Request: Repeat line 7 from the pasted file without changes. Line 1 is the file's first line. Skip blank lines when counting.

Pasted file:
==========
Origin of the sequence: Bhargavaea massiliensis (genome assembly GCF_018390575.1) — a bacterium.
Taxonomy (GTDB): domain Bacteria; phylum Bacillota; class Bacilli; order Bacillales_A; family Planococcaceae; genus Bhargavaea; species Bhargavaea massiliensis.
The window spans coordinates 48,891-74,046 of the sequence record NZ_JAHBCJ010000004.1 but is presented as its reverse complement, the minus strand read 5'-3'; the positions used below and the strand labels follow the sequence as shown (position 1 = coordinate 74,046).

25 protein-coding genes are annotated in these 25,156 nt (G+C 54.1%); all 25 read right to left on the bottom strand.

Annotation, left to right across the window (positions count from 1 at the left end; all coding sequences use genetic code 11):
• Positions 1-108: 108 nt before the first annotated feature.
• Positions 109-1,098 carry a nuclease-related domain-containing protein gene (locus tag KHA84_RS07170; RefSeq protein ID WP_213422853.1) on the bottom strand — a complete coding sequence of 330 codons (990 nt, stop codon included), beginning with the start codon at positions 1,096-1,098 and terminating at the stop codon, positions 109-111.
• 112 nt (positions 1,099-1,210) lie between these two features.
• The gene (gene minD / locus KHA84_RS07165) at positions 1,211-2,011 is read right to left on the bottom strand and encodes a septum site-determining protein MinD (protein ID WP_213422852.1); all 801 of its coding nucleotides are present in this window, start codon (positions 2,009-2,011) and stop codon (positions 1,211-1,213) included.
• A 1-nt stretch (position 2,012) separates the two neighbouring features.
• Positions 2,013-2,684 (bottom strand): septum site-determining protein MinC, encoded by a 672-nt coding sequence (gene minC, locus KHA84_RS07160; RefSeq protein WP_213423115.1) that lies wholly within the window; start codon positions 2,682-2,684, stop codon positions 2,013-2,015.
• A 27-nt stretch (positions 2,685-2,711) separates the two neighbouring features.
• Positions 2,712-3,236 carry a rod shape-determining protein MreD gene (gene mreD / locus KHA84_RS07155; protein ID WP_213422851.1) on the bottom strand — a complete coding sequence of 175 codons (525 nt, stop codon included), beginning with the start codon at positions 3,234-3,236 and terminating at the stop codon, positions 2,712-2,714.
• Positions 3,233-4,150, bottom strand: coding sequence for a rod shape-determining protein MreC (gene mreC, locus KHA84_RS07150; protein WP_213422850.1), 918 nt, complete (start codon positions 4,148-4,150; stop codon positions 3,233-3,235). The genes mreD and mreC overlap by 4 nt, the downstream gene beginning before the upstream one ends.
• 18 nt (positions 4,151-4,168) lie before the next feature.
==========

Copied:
• Positions 109-1,098 carry a nuclease-related domain-containing protein gene (locus tag KHA84_RS07170; RefSeq protein ID WP_213422853.1) on the bottom strand — a complete coding sequence of 330 codons (990 nt, stop codon included), beginning with the start codon at positions 1,096-1,098 and terminating at the stop codon, positions 109-111.